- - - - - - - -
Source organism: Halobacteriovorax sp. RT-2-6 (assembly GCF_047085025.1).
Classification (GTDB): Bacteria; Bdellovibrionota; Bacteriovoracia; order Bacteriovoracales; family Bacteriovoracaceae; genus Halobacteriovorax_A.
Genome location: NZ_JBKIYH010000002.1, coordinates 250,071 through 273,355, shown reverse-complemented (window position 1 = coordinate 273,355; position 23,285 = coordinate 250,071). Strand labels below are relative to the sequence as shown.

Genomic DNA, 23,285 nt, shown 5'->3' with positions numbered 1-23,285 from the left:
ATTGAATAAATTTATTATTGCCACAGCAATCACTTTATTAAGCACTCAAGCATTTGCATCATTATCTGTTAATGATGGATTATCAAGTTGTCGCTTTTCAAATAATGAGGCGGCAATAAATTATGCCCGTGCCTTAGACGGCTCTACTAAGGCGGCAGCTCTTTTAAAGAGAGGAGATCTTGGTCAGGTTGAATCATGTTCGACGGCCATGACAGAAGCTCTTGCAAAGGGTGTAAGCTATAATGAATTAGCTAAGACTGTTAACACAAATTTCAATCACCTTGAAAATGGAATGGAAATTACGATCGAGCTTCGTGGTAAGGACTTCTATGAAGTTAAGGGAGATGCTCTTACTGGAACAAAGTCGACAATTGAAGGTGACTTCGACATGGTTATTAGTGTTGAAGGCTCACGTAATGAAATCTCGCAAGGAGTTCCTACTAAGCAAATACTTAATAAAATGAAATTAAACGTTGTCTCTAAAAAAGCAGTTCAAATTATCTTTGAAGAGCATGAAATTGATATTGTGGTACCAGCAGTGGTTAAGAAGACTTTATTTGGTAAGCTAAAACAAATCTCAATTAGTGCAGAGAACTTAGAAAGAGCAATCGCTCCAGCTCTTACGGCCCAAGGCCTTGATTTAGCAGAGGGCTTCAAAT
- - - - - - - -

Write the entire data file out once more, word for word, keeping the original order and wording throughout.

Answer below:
Source organism: Halobacteriovorax sp. RT-2-6 (assembly GCF_047085025.1).
Classification (GTDB): Bacteria; Bdellovibrionota; Bacteriovoracia; order Bacteriovoracales; family Bacteriovoracaceae; genus Halobacteriovorax_A.
Genome location: NZ_JBKIYH010000002.1, coordinates 250,071 through 273,355, shown reverse-complemented (window position 1 = coordinate 273,355; position 23,285 = coordinate 250,071). Strand labels below are relative to the sequence as shown.

Genomic DNA, 23,285 nt, shown 5'->3' with positions numbered 1-23,285 from the left:
ATTGAATAAATTTATTATTGCCACAGCAATCACTTTATTAAGCACTCAAGCATTTGCATCATTATCTGTTAATGATGGATTATCAAGTTGTCGCTTTTCAAATAATGAGGCGGCAATAAATTATGCCCGTGCCTTAGACGGCTCTACTAAGGCGGCAGCTCTTTTAAAGAGAGGAGATCTTGGTCAGGTTGAATCATGTTCGACGGCCATGACAGAAGCTCTTGCAAAGGGTGTAAGCTATAATGAATTAGCTAAGACTGTTAACACAAATTTCAATCACCTTGAAAATGGAATGGAAATTACGATCGAGCTTCGTGGTAAGGACTTCTATGAAGTTAAGGGAGATGCTCTTACTGGAACAAAGTCGACAATTGAAGGTGACTTCGACATGGTTATTAGTGTTGAAGGCTCACGTAATGAAATCTCGCAAGGAGTTCCTACTAAGCAAATACTTAATAAAATGAAATTAAACGTTGTCTCTAAAAAAGCAGTTCAAATTATCTTTGAAGAGCATGAAATTGATATTGTGGTACCAGCAGTGGTTAAGAAGACTTTATTTGGTAAGCTAAAACAAATCTCAATTAGTGCAGAGAACTTAGAAAGAGCAATCGCTCCAGCTCTTACGGCCCAAGGCCTTGATTTAGCAGAGGGCTTCAAAT